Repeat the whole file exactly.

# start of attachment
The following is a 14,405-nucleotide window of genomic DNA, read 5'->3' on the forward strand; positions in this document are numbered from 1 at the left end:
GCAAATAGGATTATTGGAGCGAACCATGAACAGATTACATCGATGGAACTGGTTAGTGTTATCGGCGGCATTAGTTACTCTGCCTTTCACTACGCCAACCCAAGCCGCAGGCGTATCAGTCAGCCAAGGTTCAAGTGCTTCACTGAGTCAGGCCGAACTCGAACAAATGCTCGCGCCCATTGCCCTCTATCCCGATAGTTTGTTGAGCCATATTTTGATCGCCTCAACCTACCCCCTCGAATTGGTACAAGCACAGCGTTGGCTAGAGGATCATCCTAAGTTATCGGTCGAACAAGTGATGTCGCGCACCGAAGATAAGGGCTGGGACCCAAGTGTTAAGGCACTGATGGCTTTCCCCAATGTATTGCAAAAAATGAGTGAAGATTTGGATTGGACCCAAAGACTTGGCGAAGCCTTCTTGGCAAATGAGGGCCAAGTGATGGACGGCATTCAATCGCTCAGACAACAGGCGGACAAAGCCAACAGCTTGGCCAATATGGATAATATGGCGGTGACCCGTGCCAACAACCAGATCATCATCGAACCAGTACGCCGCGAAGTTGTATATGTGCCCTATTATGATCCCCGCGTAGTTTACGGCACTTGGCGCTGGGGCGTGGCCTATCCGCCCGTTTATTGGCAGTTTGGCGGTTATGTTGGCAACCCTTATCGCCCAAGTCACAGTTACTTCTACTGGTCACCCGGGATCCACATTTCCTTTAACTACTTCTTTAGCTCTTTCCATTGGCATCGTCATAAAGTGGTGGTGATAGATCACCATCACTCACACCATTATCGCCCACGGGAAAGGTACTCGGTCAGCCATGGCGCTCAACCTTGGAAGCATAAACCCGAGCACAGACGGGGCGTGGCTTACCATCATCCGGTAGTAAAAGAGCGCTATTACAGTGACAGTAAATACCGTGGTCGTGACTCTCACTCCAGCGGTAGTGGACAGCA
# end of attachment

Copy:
The following is a 14,405-nucleotide window of genomic DNA, read 5'->3' on the forward strand; positions in this document are numbered from 1 at the left end:
GCAAATAGGATTATTGGAGCGAACCATGAACAGATTACATCGATGGAACTGGTTAGTGTTATCGGCGGCATTAGTTACTCTGCCTTTCACTACGCCAACCCAAGCCGCAGGCGTATCAGTCAGCCAAGGTTCAAGTGCTTCACTGAGTCAGGCCGAACTCGAACAAATGCTCGCGCCCATTGCCCTCTATCCCGATAGTTTGTTGAGCCATATTTTGATCGCCTCAACCTACCCCCTCGAATTGGTACAAGCACAGCGTTGGCTAGAGGATCATCCTAAGTTATCGGTCGAACAAGTGATGTCGCGCACCGAAGATAAGGGCTGGGACCCAAGTGTTAAGGCACTGATGGCTTTCCCCAATGTATTGCAAAAAATGAGTGAAGATTTGGATTGGACCCAAAGACTTGGCGAAGCCTTCTTGGCAAATGAGGGCCAAGTGATGGACGGCATTCAATCGCTCAGACAACAGGCGGACAAAGCCAACAGCTTGGCCAATATGGATAATATGGCGGTGACCCGTGCCAACAACCAGATCATCATCGAACCAGTACGCCGCGAAGTTGTATATGTGCCCTATTATGATCCCCGCGTAGTTTACGGCACTTGGCGCTGGGGCGTGGCCTATCCGCCCGTTTATTGGCAGTTTGGCGGTTATGTTGGCAACCCTTATCGCCCAAGTCACAGTTACTTCTACTGGTCACCCGGGATCCACATTTCCTTTAACTACTTCTTTAGCTCTTTCCATTGGCATCGTCATAAAGTGGTGGTGATAGATCACCATCACTCACACCATTATCGCCCACGGGAAAGGTACTCGGTCAGCCATGGCGCTCAACCTTGGAAGCATAAACCCGAGCACAGACGGGGCGTGGCTTACCATCATCCGGTAGTAAAAGAGCGCTATTACAGTGACAGTAAATACCGTGGTCGTGACTCTCACTCCAGCGGTAGTGGACAGCA